Precision agriculture (PA) reportedly has the potential to boost agricultural productivity by 70% by 2050. With a growing global population, PA techniques can deliver much-needed food security in the decades to come. Precision agriculture (PA), is a crop-farming management concept based on identifying and managing the variability of growing conditions on the crop farm.
Variable Rate Application (VRA) refers to the application of a material, so that the rate of application reflects the precise location or properties in the area where the material is applied. This contrasts with uniform application and can help reduce costs and minimize the environmental impact of growing crops.
A further key focus in PA research involves defining an overall Decision Support System (DSS) for crop farm management to optimize field-level management. Activities are aimed at improving economic and environmental sustainability while increasing food availability and optimizing returns on inputs.
Five key steps to applying precision agriculture successfully:
1. Observation and data collection. Several years’ worth of data is often needed to determine trends in key parameters, making data a key input in farm management systems. Common sources of information for crop growers include yield maps, solid and tissue testing, remotely sensed imagery (drone, satellite, airplane etc.), crop assessment and high-resolution soil mapping.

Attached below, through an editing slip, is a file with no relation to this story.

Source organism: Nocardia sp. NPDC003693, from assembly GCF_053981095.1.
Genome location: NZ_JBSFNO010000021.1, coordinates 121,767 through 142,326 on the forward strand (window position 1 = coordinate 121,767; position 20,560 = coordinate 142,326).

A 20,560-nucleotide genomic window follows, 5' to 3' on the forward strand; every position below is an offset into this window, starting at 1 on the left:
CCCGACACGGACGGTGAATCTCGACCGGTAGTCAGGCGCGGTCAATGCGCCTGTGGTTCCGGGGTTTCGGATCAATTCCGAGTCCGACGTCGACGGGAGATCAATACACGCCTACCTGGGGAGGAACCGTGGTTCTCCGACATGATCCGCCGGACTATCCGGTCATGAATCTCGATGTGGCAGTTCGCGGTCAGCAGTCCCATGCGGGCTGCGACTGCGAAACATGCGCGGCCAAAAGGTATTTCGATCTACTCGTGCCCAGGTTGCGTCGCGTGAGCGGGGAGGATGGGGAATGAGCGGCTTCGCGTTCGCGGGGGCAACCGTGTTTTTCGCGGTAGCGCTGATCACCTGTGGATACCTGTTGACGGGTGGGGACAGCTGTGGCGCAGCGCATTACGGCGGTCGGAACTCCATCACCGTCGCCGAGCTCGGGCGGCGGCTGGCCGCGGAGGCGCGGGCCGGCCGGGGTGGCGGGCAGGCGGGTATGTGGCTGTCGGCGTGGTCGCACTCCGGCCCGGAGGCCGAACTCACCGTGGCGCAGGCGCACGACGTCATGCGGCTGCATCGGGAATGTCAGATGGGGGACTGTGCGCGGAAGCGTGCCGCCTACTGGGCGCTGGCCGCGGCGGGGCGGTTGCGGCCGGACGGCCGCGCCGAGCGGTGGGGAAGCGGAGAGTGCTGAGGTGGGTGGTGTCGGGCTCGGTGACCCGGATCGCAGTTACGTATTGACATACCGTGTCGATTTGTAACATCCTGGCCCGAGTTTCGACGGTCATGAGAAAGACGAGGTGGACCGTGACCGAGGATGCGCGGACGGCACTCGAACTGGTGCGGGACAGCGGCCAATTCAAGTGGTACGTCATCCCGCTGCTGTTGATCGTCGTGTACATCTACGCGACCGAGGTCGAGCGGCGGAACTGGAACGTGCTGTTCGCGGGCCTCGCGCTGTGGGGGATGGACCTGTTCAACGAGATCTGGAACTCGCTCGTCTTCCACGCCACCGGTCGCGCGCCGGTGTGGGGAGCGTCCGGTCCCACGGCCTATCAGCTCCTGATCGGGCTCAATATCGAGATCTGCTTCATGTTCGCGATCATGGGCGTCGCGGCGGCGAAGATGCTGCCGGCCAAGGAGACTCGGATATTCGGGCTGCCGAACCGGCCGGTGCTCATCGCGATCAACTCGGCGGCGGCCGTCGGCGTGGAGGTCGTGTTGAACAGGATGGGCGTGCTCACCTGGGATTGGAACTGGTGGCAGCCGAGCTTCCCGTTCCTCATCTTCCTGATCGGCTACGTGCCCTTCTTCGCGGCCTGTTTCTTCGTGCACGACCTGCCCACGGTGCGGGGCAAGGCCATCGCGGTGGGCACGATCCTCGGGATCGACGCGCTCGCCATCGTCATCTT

2. Diagnosis, evaluation and interpretation. Just like a doctor treating a patient, diagnosis, evaluation and interpretation offer the farmer important clues about the ‘health’ of the farm and support the setting up of management zones.
3. Targeted management plan. Management zones are sub-field areas with homogeneous features. They enable field practices to be customized to each area, resulting in practical and cost-effective precision agriculture. Specifically, using management zones reduces the cost of fertilizing, improves crop yields and reduces pesticide usage. It also provides better farm records – essential for improving sales and gathering information to support management decisions. A strong plan will also indicate the expected results in terms of yields and income.
4. Implementation. VRA may not always work according to plan. Sometimes during implementation, plans may need to be adjusted to accommodate changes. In the end, the farmer has to monitor and keep track of what is happening on the farm.
5. Performance evaluation. Effective monitoring ensures the farmer has the information they need to evaluate the success of the plan.
This article was co-written by Hazera with Dr. Galit Sharabani, an expert in Precision Agriculture with many years of experience in the agricultural business.